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Old 10-17-2018, 01:23 AM
 
Location: Las Vegas
13,528 posts, read 24,439,409 times
Reputation: 25047

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I think they are becoming less common. People don't want to spend thousands of dollars on a funeral. Plus if the person who died was elderly, chances are most of their friends are already dead and the few left may be too frail to attend. Used to be everyone dropped everything to go to Cousin Irma's funeral. Today, not so much. Many people don't get much time off and it's hard to pay for those top price tickets you didn't buy in advance. Funerals are very expensive for the people who attend too.

I seldom attend funerals. If I cared about that person I spent time with them while they were alive.

No services for me when I kick the bucket. Any one who still remembers me can raise a glass in my honor.
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Old 10-19-2018, 08:19 PM
 
Location: Wisconsin
16,575 posts, read 16,226,702 times
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Quote:
Originally Posted by slackercruster View Post
Op, cremation is only a few thousand dollars. (I think) A burial plot at a cemetery in L.A. was $25,000. Very $$ to die nowadays.
$25,000 for a burial plot! ? ! ? !

But, to put that amount into perspective, I purchased two cemetery plots in a well run cemetery in my hometown less than a year ago. The cost? $200 each. So, not every place has outrageous prices.
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Old 10-19-2018, 10:39 PM
 
5,660 posts, read 3,482,007 times
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Quote:
Originally Posted by germaine2626 View Post
$25,000 for a burial plot! ? ! ? !

But, to put that amount into perspective, I purchased two cemetery plots in a well run cemetery in my hometown less than a year ago. The cost? $200 each. So, not every place has outrageous prices.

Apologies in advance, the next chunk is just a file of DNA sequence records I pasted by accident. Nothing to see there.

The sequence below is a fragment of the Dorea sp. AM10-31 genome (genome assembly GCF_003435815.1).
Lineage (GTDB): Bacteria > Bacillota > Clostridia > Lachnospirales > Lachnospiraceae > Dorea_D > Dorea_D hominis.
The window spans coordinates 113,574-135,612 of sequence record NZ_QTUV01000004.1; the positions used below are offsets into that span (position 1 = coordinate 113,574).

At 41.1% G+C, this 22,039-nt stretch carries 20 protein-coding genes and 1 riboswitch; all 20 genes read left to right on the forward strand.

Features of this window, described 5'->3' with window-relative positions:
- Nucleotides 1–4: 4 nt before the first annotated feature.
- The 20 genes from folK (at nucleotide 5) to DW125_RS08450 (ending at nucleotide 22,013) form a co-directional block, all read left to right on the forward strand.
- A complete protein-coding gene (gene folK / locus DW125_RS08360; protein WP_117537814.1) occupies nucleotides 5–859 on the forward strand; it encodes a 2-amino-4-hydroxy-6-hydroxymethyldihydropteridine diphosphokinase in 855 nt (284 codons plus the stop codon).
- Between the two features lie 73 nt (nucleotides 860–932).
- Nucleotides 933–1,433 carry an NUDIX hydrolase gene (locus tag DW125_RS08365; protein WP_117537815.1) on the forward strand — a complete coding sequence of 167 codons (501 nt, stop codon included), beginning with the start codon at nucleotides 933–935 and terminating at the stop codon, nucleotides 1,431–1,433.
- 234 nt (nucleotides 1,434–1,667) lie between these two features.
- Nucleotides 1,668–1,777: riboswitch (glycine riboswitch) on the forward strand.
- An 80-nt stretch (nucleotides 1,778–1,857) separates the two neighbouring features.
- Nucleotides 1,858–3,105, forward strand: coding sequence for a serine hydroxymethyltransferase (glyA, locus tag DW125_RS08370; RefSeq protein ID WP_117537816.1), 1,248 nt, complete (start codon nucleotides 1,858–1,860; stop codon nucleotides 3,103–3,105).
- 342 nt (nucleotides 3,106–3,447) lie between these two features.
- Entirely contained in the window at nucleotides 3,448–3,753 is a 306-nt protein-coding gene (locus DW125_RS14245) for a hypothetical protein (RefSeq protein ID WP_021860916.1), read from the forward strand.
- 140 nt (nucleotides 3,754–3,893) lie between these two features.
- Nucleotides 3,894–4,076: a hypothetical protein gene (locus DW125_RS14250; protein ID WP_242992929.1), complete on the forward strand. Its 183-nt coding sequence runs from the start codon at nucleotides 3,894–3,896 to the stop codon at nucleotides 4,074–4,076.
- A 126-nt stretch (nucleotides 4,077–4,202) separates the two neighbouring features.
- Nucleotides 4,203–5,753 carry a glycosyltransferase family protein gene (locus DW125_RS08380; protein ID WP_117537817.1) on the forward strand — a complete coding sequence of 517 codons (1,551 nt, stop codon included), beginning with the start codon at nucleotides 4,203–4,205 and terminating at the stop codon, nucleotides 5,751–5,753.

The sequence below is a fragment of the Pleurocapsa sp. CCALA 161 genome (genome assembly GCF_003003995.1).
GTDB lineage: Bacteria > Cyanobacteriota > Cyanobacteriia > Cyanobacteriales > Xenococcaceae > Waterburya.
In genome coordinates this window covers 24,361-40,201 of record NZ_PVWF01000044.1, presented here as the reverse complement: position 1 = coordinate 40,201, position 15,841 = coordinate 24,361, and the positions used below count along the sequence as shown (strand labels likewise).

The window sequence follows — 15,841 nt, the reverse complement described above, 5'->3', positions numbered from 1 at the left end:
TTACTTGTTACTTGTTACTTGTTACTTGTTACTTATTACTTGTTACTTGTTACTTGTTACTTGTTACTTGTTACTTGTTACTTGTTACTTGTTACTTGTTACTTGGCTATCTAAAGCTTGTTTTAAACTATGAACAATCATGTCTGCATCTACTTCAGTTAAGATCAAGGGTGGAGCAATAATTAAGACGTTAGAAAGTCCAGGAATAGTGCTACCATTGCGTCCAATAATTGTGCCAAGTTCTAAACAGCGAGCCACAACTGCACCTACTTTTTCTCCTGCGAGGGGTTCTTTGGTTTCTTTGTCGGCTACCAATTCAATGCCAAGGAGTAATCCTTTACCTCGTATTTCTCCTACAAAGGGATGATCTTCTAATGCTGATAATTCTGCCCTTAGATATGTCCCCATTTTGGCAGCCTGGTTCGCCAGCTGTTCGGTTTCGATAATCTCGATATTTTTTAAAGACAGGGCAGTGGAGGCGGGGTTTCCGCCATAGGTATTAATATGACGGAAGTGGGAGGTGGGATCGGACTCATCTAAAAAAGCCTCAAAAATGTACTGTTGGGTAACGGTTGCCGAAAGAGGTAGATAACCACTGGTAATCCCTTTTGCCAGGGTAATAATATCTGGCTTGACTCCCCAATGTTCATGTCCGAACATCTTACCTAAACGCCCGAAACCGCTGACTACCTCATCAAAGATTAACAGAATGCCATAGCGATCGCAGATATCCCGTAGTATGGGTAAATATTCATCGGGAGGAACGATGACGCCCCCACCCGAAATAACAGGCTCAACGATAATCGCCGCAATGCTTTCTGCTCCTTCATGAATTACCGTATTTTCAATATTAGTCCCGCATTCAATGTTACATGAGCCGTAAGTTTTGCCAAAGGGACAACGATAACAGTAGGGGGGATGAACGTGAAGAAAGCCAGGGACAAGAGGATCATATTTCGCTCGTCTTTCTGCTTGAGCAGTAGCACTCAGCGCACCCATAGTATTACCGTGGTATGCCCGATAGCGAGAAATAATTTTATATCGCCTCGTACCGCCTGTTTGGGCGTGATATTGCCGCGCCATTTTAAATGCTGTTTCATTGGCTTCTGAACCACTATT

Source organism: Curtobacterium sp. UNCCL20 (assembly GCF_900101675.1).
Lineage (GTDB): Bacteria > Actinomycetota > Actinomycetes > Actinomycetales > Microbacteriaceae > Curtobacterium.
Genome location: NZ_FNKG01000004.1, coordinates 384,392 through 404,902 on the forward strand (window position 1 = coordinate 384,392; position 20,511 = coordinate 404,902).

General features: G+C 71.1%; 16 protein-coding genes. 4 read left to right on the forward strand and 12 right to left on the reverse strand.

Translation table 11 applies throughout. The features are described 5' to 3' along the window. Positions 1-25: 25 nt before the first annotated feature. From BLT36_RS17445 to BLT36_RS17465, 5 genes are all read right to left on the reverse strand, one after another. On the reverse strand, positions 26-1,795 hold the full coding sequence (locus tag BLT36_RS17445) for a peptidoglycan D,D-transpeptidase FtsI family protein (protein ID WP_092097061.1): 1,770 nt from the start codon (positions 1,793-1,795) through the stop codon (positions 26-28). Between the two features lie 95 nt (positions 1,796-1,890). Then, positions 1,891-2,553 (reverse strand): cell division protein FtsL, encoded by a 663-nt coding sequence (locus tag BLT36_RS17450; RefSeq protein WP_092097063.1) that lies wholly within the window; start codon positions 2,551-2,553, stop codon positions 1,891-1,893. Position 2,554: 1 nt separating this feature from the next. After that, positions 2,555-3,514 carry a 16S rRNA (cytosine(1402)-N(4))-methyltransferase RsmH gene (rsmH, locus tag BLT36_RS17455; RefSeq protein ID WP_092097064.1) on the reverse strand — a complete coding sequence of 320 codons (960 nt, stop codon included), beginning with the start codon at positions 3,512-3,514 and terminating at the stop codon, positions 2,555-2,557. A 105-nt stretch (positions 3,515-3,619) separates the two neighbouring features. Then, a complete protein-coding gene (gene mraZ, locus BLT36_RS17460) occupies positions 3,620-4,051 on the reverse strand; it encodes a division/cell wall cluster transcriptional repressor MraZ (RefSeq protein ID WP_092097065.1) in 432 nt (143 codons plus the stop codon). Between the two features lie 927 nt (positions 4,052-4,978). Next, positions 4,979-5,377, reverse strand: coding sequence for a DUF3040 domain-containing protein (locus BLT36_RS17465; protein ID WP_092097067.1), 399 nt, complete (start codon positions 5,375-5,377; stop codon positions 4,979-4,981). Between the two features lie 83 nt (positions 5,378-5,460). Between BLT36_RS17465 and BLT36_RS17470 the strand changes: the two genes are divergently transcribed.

Back in the 1970s my dad purchased six plots in Rose Hills, a very large and well-known cemetery in the Los Angeles area. My mom is buried in one; he's going to be laid in another when he dies. No one in the family wanted the other four so this year I helped him sell them. They are in an older, sold-out, very beautiful area of the cemetery and went for $2500 each.

$25,000 for a single plot sounds suspicious. Hard to imagine where it could be, even in LA, that would command such a high price.
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Old 10-19-2018, 11:26 PM
 
Location: Somewhere between chaos and confusion
282 posts, read 155,013 times
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We have had an aunt die recently and a close friend. In both cases, a notice in paper, cremated and no services. I find it a little tougher on the living without some type of closure, but I respect the wishes of the deceased.

Hubby and I have agreed to cremation. I will be buried in my birthplace cemetery with my family. If hubby dies first, then I will carry him around to be buried with me. We both want a memorial service of some kind.
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Old 12-06-2018, 12:36 PM
 
Location: mid wyoming
1,996 posts, read 5,901,419 times
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Funerals are a sad sham at best I have seen extremely shady stuff going on during a death. My wife and I are getting cremated and ashes spread. If people want to see me come when I'm alive not when your looking down at my corpse in a over valued box. Yes I am told they are more for the living
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Old 12-06-2018, 01:26 PM
 
121 posts, read 27,427 times
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My MIL passed away last year and was cremated. The cost to intern her ashes next to her husband's was very high. In some states, the funeral industry colluded with the state legislatures, and you get laws/regulations that require an urn, some sort of box for the urn to be buried in, handling fees, and blah, blah, blah. Just to bury her ashes, the plot was already paid for, ran into several thousand dollars. I told my wife when I croak, simply cremate me in a cardboard box, put the ashes in a grocery bag, and bury it out in the national forest someplace.
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Old Today, 08:51 AM
 
Location: Minnesota
122 posts, read 16,692 times
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Quote: